I DARE YOU
"Lord, teach us to pray." — Luke 11:1
One of the most daring things we can do in life is to ask Jesus to teach us to pray. St. Augustine called prayer "the exercise of our desires." St. Thomas Aquinas says in reference to the Lord's Prayer, "In it we ask, not only for all the things we can rightly desire, but also in the sequence that they should be desired" (Catechism, 2763). Authentic prayer is about exercising, screening, and correcting our desires. Prayer concerns crucifying our "flesh with its passions and desires" (Gal 5:24). Prayer is laboring (see Gal 4:19) and struggling not to get what we want from God but to give up what we want so as to obtain the desires of His heart. This means that the Lord frequently tells us "no" in prayer because our desires are out of order.
This is so frustrating that we feel like quitting. However, we must persist (see Lk 11:8), not to win God over to our desires but to let ourselves be broken of our selfishness and rebellion. The Holy Spirit "helps us in our weakness" in prayer (Rm 8:26). In the Spirit (see Lk 11:13), we persist in prayer until we let God knock down the sand-castles of our desires.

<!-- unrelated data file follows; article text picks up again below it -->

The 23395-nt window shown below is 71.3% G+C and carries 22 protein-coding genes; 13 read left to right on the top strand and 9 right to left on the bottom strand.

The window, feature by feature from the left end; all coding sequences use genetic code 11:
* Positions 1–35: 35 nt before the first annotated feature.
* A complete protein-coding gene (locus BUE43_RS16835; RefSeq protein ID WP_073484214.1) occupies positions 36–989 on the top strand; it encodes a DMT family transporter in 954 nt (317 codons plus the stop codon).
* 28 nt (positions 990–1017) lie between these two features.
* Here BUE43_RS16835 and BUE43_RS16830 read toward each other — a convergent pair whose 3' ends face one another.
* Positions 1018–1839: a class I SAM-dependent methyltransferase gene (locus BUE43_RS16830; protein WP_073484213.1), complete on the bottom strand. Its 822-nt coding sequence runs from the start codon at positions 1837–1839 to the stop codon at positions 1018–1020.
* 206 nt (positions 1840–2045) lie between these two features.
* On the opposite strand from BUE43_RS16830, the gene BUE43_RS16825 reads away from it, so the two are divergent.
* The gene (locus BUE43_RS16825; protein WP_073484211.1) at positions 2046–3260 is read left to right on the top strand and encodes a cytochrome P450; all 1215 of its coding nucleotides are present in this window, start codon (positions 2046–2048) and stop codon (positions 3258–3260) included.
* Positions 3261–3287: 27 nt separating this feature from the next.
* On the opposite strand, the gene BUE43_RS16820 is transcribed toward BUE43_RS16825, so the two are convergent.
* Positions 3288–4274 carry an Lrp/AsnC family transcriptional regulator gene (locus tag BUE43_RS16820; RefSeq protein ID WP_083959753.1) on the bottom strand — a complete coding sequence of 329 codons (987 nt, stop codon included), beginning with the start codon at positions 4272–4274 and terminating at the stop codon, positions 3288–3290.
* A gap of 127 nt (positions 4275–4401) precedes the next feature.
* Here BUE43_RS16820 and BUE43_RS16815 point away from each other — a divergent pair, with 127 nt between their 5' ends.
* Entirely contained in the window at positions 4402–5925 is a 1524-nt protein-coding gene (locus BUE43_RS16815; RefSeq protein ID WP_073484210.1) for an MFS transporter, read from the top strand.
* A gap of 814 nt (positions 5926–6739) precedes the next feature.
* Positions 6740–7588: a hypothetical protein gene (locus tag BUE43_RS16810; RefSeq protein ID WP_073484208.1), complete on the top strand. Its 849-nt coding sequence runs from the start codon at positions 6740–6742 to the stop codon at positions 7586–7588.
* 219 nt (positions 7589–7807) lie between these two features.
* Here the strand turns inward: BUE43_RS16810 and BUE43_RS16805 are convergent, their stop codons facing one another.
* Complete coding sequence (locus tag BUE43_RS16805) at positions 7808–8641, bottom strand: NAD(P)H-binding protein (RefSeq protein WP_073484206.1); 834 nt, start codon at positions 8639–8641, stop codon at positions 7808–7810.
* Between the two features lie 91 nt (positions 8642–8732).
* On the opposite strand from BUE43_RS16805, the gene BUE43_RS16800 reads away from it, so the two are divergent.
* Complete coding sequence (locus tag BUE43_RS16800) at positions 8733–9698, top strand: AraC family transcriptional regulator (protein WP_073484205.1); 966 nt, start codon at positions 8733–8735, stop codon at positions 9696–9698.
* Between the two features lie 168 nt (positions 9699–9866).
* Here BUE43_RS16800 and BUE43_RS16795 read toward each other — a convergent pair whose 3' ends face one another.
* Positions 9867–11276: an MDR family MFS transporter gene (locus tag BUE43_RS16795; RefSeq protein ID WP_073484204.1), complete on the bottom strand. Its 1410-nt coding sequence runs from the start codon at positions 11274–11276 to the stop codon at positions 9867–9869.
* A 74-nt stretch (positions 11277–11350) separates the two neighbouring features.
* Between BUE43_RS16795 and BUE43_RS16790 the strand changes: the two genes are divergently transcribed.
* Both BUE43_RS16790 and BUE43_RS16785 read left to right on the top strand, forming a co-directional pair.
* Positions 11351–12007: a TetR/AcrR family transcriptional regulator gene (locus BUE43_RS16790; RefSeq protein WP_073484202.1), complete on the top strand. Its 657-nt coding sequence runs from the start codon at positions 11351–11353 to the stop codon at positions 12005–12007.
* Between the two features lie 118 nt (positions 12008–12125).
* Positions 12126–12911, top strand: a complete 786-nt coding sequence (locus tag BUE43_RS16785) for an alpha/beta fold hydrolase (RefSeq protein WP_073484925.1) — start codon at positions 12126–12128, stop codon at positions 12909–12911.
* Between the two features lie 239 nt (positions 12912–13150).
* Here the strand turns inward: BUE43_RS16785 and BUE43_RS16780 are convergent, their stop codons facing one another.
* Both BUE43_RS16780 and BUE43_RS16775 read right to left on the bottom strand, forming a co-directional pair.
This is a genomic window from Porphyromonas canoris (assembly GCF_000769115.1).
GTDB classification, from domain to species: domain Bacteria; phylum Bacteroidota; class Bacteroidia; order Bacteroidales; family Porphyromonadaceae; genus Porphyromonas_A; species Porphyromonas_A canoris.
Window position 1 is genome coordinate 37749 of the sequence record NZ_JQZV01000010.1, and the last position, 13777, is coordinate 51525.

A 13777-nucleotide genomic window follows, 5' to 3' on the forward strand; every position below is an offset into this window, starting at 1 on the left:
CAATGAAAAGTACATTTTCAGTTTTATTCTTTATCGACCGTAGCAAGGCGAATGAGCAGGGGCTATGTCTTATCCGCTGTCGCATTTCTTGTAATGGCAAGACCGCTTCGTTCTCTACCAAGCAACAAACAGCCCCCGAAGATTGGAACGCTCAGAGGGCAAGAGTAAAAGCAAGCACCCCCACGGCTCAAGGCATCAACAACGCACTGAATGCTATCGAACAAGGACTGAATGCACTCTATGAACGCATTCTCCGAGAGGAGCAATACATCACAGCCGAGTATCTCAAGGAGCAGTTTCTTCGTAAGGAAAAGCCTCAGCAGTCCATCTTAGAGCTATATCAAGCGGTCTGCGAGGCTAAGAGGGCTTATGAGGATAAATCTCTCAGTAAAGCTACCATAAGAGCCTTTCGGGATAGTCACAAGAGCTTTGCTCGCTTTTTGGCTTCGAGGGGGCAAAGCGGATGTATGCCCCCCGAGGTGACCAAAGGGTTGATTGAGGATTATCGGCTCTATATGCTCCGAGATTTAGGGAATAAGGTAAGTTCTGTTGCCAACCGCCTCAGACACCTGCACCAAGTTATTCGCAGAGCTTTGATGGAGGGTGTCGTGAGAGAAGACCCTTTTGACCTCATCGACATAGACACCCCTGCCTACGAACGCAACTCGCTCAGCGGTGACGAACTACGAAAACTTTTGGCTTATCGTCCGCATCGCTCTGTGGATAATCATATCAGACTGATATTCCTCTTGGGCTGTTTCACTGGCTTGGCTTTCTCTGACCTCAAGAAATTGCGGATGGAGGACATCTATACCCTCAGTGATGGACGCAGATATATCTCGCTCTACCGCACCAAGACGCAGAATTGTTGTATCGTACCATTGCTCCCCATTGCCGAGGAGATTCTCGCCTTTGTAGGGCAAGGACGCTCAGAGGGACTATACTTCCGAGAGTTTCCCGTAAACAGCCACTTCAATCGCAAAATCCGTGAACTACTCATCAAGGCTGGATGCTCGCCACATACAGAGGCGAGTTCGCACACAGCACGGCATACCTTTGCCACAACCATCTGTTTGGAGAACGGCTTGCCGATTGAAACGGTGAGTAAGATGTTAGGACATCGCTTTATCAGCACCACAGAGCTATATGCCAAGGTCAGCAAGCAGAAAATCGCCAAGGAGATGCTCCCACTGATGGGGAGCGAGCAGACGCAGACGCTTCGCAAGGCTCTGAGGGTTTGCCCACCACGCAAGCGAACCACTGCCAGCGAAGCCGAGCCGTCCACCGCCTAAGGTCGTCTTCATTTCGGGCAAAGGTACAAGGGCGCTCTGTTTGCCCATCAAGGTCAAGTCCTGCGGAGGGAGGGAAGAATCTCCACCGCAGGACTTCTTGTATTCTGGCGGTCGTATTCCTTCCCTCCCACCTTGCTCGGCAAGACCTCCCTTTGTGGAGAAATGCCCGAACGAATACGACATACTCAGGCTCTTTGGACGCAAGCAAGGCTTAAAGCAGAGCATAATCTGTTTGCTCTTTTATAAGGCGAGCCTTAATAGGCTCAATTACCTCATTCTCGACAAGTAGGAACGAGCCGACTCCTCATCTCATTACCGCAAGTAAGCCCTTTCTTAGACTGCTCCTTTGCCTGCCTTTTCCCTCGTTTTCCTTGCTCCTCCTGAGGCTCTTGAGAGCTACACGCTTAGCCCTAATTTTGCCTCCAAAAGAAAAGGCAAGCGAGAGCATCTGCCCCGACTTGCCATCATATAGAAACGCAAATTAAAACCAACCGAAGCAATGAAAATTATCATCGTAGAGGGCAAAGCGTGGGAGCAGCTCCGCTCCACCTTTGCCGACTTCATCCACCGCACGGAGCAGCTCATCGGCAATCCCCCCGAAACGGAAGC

As we used to say before praying the "Our Father," I dare you to ask Jesus to teach you to pray.
Prayer: Father, impelled by love in the Spirit, I have decided to enroll in Jesus' school of prayer.
Promise: "Even when you were dead in sin and your flesh was uncircumcised, God gave you new life in company with Christ." — Col 2:13
Praise: "Praise the name of the Lord, for His name alone is exalted; His majesty is above earth and heaven" (Ps 148:13).
Rescript: In accord with the Code of Canon Law, I hereby grant the Imprimatur ("Permission to Publish") for One Bread, One Body covering the period from June 1, 2019 through July 31, 2019.
†Most Reverend Joseph R. Binzer, Auxiliary Bishop, Vicar General of the Archdiocese of Cincinnati, October 24, 2018.
The Nihil Obstat ("Permission to Publish") is a declaration that a book or pamphlet is considered to be free of doctrinal or moral error. It is not implied that those who have granted the Nihil Obstat agree with the contents, opinions, or statements expressed.